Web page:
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UpWrite Press understands the importance of writing skills in business: We're business people just like you. On this blog you'll find tips to improve your writing, along with topics of interest to our staff.

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    Types of Sentences: Complex

    Thursday, March 24, 2011

    A complex sentence has only one independent clause (in red) and one or more dependent clauses (in bold). Dependent clauses usually begin with relative pronouns or subordinating conjunctions.

    When the weather is nice, I walk the dogs for several miles.
    (one dependent clause; one independent clause)
    When we get to the parkway, and if there are only a few people around, Felix and Hairy can run free.
    (two dependent clauses; one independent clause)

    For more business-writing tips, browse our blog or use the search box atop the page. Or purchase our handy Proofreader's Guide ebook or Write for Business handbook.

    Types of Sentences: Compound

    Tuesday, March 22, 2011

    A compound sentence has two or more independent clauses without any dependent clauses. The clauses are most often joined by a coordinating conjunction (and, or, so, but), by punctuation, or by both.

    The dogs get weekly baths, so what is that smell?
    It can't be the cat; Missy is a fastidious selfgroomer.

    Note: Correlative conjunctions are also used to join the clauses in a compound sentence.

    Either the dogs got into the garbage or Missy's been mouse hunting.

    In addition, semicolons and conjunctive adverbs can be used in compound sentences.

    Cats and dogs can be "friends"; still, there are certain limitations.

    For more business-writing tips, browse our blog or use the search box atop the page. Or purchase our handy Proofreader's Guide ebook or Write for Business handbook.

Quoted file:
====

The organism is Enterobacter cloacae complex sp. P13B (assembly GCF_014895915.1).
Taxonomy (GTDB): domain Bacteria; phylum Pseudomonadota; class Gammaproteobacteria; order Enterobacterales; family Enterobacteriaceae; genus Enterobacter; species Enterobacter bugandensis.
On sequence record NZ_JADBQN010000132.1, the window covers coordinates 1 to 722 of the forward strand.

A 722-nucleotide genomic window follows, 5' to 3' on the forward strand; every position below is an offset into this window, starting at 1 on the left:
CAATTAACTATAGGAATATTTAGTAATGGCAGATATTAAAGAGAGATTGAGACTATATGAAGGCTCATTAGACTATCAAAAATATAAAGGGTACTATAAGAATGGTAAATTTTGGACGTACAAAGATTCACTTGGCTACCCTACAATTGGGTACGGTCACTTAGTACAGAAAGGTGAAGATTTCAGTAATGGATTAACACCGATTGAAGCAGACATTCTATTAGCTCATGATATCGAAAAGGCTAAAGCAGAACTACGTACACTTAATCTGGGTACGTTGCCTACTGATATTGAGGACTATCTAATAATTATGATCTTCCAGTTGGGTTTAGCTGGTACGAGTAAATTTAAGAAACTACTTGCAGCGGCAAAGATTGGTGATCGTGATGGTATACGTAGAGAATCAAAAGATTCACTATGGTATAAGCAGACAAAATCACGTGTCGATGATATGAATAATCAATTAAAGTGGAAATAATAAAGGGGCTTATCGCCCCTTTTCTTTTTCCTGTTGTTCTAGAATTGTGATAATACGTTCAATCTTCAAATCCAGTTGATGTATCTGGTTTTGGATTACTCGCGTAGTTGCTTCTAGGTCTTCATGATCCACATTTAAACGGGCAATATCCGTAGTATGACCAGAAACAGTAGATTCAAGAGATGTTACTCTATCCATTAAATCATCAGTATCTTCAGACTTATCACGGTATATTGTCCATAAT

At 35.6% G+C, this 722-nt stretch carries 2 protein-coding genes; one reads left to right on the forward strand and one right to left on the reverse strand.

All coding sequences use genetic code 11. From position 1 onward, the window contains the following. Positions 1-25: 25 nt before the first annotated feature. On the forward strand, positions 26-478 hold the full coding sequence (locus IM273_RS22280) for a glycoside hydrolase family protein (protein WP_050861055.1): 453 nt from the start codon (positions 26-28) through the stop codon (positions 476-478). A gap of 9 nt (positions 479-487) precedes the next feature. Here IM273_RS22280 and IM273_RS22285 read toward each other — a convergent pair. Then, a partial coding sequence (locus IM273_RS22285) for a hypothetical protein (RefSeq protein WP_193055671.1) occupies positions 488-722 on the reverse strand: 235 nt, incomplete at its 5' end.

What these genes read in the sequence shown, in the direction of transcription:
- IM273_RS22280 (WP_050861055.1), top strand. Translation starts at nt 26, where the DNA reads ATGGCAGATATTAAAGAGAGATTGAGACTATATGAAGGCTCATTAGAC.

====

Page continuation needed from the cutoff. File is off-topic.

Types of Sentences: Simple

    Thursday, March 17, 2011

    A simple sentence has only one clause, which is independent; thus, it has only one subject and one predicate. The subject and/or predicate may be single or compound.

    My dogs bark.
    (single subject; single predicate)
    My dogs and my cat fraternize.
    (compound subject; single predicate)
    Their barking and yowling can startle and annoy.
    (compound subject; compound predicate)

    For more business-writing tips, browse our blog or use the search box atop the page. Or purchase our handy Proofreader's Guide ebook or Write for Business handbook.

    Navigate the 7C's for Great E-Mail Subject Lines

    Wednesday, March 09, 2011

    This week a visitor asked "Have you written any articles on the proper use of the 'Subject Line' when sending e-mails?" Although we've discussed the importance of including an effective subject line ("Three Tips to Get the Most Mileage from E-Mail"), those tips don't address the specifics of composing one. Here, then, are the "7C's" that define an effective e-mail subject line.

    Clear
    Clarity is the most important attribute for a subject line. Your readers should know from the subject line alone what to expect in the e-mail message. In "6 Tips for Better Subject Lines," Lisa Sparks advises, "Think of your subject line as a Tweet." The point is to convey a clear idea despite the short space.

    Even if you're not a Twitter user, take a few minutes to go to Twitter.com and watch the scrolling list of messages there. Ask yourself which ones are most clear, and which leave you uncertain or confused. Now apply that sense to your own e-mail subject headings.